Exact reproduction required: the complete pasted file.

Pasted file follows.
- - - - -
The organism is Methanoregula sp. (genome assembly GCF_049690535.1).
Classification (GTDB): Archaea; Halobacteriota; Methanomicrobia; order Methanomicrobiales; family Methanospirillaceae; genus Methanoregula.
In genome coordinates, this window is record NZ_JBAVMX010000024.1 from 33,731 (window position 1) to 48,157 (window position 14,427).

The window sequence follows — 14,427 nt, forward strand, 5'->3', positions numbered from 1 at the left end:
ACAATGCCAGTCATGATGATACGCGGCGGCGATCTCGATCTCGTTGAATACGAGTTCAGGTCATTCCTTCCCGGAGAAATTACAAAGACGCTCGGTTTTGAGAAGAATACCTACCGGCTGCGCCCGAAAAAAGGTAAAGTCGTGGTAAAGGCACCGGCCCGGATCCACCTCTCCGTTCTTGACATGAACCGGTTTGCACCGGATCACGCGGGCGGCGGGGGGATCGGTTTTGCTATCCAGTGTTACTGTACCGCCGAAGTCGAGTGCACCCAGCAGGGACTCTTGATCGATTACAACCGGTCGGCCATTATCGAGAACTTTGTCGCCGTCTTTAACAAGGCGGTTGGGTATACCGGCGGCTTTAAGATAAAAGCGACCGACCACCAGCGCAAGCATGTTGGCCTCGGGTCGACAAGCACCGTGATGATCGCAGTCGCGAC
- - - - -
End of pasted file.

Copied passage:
The organism is Methanoregula sp. (genome assembly GCF_049690535.1).
Classification (GTDB): Archaea; Halobacteriota; Methanomicrobia; order Methanomicrobiales; family Methanospirillaceae; genus Methanoregula.
In genome coordinates, this window is record NZ_JBAVMX010000024.1 from 33,731 (window position 1) to 48,157 (window position 14,427).

The window sequence follows — 14,427 nt, forward strand, 5'->3', positions numbered from 1 at the left end:
ACAATGCCAGTCATGATGATACGCGGCGGCGATCTCGATCTCGTTGAATACGAGTTCAGGTCATTCCTTCCCGGAGAAATTACAAAGACGCTCGGTTTTGAGAAGAATACCTACCGGCTGCGCCCGAAAAAAGGTAAAGTCGTGGTAAAGGCACCGGCCCGGATCCACCTCTCCGTTCTTGACATGAACCGGTTTGCACCGGATCACGCGGGCGGCGGGGGGATCGGTTTTGCTATCCAGTGTTACTGTACCGCCGAAGTCGAGTGCACCCAGCAGGGACTCTTGATCGATTACAACCGGTCGGCCATTATCGAGAACTTTGTCGCCGTCTTTAACAAGGCGGTTGGGTATACCGGCGGCTTTAAGATAAAAGCGACCGACCACCAGCGCAAGCATGTTGGCCTCGGGTCGACAAGCACCGTGATGATCGCAGTCGCGAC